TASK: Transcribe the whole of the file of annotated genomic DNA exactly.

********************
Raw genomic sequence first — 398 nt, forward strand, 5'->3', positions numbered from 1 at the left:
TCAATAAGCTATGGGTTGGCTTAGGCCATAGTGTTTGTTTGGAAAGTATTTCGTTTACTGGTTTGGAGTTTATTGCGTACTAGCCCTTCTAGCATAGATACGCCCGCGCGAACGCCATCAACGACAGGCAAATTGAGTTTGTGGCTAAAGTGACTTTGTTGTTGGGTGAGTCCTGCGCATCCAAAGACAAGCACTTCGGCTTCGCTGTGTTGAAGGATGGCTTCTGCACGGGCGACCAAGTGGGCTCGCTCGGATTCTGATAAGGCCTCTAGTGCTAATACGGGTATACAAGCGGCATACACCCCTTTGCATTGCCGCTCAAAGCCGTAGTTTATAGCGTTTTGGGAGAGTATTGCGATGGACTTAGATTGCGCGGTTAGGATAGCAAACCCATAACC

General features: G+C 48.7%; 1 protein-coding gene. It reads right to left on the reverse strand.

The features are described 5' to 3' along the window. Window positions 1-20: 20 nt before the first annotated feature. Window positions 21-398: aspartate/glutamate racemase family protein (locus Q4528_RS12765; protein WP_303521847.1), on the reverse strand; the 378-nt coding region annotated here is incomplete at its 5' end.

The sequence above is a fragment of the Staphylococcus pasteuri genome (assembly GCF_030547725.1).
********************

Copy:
Raw genomic sequence first — 398 nt, forward strand, 5'->3', positions numbered from 1 at the left:
TCAATAAGCTATGGGTTGGCTTAGGCCATAGTGTTTGTTTGGAAAGTATTTCGTTTACTGGTTTGGAGTTTATTGCGTACTAGCCCTTCTAGCATAGATACGCCCGCGCGAACGCCATCAACGACAGGCAAATTGAGTTTGTGGCTAAAGTGACTTTGTTGTTGGGTGAGTCCTGCGCATCCAAAGACAAGCACTTCGGCTTCGCTGTGTTGAAGGATGGCTTCTGCACGGGCGACCAAGTGGGCTCGCTCGGATTCTGATAAGGCCTCTAGTGCTAATACGGGTATACAAGCGGCATACACCCCTTTGCATTGCCGCTCAAAGCCGTAGTTTATAGCGTTTTGGGAGAGTATTGCGATGGACTTAGATTGCGCGGTTAGGATAGCAAACCCATAACC

General features: G+C 48.7%; 1 protein-coding gene. It reads right to left on the reverse strand.

The features are described 5' to 3' along the window. Window positions 1-20: 20 nt before the first annotated feature. Window positions 21-398: aspartate/glutamate racemase family protein (locus Q4528_RS12765; protein WP_303521847.1), on the reverse strand; the 378-nt coding region annotated here is incomplete at its 5' end.

The sequence above is a fragment of the Staphylococcus pasteuri genome (assembly GCF_030547725.1).